The Christian Science Monitor

Russia's media scene: not just a state affair

The cramped editorial offices of the weekly tabloid Moyaw invoke sharp contradictions to several widely held stereotypes of what the media in Vladimir Putin’s Russia must look like.

For one thing, it’s a privately owned and operated newspaper, and has been since it started up in 1994. For another, it’s the most popular paper of its type in the city. It works from a downtown Voronezh building called “Press Freedom House,” and it consistently maintains its edge despite having a state-owned competitor that’s distributed free of charge.

And though it’s not overtly political in its focus, it does often break stories that seem to go against the official grain. For instance, one week in December, Moyaw (Mine) published a ground-breaking front-page feature spread about transgender people in the Voronezh region, with sympathetic first-person coverage of a local man who explains in detail his feelings, choices, and the steps he took to transition to becoming a woman.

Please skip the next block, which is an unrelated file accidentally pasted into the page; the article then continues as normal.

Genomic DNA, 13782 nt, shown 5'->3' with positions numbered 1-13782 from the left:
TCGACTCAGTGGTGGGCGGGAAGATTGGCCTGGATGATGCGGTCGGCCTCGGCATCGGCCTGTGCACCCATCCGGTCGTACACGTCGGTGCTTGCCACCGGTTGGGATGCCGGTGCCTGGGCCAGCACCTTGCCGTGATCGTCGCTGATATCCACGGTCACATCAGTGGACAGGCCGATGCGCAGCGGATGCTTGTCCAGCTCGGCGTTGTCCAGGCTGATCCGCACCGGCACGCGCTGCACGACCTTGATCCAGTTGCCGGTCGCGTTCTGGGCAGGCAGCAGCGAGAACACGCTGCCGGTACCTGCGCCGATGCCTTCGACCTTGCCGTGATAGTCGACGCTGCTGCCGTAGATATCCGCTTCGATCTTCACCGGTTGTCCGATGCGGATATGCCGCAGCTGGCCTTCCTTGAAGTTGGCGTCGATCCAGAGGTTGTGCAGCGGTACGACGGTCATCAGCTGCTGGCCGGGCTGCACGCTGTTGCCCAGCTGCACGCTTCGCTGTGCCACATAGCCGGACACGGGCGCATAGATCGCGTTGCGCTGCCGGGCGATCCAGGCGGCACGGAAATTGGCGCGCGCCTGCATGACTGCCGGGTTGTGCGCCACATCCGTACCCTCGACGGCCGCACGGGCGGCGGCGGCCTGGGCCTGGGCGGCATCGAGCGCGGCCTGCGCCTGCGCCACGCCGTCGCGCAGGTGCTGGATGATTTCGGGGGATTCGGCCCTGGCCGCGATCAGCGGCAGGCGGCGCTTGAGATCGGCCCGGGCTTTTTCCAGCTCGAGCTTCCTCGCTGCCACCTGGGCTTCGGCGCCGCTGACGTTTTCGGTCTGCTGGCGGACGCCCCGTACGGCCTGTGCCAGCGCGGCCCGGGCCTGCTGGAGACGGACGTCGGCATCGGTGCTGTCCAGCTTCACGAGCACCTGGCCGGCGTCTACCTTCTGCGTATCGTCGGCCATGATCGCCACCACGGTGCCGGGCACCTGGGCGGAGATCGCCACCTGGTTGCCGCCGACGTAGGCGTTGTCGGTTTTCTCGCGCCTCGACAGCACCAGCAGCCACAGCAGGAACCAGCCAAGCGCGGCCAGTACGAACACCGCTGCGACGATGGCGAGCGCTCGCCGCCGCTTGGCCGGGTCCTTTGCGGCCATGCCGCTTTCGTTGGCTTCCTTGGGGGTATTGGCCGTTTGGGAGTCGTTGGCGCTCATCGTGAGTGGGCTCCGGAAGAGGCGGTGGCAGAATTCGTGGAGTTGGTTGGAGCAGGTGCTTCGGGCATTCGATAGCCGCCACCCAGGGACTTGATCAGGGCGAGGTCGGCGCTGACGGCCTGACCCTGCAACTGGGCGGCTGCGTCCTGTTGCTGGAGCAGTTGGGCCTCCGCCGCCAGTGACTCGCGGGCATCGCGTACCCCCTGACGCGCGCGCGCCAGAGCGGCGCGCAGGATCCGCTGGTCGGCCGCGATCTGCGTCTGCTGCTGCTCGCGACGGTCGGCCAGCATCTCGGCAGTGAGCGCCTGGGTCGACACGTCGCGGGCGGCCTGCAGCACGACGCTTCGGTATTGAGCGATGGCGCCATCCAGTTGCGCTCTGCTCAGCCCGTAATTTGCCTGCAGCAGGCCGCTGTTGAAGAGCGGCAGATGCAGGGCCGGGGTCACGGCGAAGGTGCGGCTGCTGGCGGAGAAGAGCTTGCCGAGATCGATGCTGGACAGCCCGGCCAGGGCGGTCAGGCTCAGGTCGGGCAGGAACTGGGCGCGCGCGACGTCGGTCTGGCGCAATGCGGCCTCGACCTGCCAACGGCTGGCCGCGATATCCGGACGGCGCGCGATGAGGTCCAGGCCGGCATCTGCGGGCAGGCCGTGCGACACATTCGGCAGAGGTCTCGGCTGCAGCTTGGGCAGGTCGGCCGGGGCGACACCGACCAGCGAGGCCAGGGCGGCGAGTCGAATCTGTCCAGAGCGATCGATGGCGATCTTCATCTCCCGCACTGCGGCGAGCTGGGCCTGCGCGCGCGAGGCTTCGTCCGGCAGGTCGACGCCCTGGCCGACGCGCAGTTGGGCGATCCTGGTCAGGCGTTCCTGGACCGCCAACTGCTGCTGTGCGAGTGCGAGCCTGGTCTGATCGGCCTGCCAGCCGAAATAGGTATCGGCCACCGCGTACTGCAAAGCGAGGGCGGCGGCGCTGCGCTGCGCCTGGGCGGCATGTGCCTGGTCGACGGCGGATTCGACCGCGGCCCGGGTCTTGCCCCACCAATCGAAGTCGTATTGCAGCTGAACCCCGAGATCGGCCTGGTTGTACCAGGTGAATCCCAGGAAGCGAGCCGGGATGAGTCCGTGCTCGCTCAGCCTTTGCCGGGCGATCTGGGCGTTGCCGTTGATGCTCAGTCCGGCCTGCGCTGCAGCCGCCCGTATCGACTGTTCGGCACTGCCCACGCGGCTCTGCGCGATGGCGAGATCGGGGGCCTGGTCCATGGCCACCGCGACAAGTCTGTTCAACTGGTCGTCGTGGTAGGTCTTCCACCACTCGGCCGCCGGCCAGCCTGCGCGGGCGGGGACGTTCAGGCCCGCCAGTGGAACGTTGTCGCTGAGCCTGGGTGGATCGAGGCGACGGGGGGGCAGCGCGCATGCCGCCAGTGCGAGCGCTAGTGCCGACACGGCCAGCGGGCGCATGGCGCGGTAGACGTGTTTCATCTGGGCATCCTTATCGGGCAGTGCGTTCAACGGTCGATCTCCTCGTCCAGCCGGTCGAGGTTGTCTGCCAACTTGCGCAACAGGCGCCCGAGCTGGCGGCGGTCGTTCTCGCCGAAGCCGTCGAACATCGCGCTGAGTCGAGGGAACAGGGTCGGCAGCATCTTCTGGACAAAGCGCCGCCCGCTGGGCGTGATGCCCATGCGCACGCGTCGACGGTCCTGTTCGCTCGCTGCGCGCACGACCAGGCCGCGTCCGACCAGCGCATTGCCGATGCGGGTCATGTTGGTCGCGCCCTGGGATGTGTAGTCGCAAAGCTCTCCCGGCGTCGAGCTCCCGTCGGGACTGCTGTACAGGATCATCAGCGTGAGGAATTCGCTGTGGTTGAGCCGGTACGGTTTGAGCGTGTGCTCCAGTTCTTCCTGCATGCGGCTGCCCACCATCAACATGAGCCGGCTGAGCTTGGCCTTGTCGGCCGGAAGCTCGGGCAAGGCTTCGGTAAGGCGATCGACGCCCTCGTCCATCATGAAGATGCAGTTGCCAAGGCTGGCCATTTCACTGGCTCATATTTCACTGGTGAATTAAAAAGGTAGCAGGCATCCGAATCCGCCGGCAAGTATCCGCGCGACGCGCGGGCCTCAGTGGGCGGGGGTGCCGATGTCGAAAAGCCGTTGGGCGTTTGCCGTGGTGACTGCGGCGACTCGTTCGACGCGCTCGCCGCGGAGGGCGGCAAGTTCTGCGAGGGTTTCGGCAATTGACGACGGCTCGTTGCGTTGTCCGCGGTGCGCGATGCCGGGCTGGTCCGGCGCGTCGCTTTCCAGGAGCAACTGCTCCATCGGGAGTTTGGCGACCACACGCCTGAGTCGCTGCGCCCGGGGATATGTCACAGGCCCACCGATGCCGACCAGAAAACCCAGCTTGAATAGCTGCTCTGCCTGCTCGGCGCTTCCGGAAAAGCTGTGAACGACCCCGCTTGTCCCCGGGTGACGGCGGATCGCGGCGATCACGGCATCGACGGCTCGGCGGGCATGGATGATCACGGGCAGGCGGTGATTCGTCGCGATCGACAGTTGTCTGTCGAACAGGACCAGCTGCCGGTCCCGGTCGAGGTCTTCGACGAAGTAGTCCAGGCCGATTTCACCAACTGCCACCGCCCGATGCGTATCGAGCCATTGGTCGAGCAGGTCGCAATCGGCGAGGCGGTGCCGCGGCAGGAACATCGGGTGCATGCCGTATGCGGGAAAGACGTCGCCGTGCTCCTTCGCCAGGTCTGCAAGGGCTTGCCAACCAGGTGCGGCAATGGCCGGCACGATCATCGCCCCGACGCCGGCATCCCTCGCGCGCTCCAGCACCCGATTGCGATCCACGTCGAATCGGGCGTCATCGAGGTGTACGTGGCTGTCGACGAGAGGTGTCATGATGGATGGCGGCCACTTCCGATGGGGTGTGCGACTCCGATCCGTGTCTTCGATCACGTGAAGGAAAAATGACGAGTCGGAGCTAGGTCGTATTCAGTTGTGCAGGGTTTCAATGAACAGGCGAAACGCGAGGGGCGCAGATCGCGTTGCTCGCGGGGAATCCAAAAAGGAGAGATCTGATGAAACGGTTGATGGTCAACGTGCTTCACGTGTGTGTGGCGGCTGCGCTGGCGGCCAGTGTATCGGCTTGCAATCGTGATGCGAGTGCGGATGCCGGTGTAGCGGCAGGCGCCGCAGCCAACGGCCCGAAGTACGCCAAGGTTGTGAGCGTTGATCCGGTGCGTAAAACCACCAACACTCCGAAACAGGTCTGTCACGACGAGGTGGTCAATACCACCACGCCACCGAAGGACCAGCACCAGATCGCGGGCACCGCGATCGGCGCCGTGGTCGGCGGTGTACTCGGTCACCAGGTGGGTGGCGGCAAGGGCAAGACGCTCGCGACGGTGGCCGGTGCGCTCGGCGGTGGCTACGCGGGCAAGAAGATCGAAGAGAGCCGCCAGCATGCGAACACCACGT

“We try to connect big, national themes to what is happening here in Voronezh,” says Dmitry Yeriskin, Moyaw’s deputy editor. “It’s senseless to ask if we are ‘opposition’ press, because whether we support the Kremlin or not just doesn't come

Russia’s media spectrumMedia and the state‘It’s all changing’

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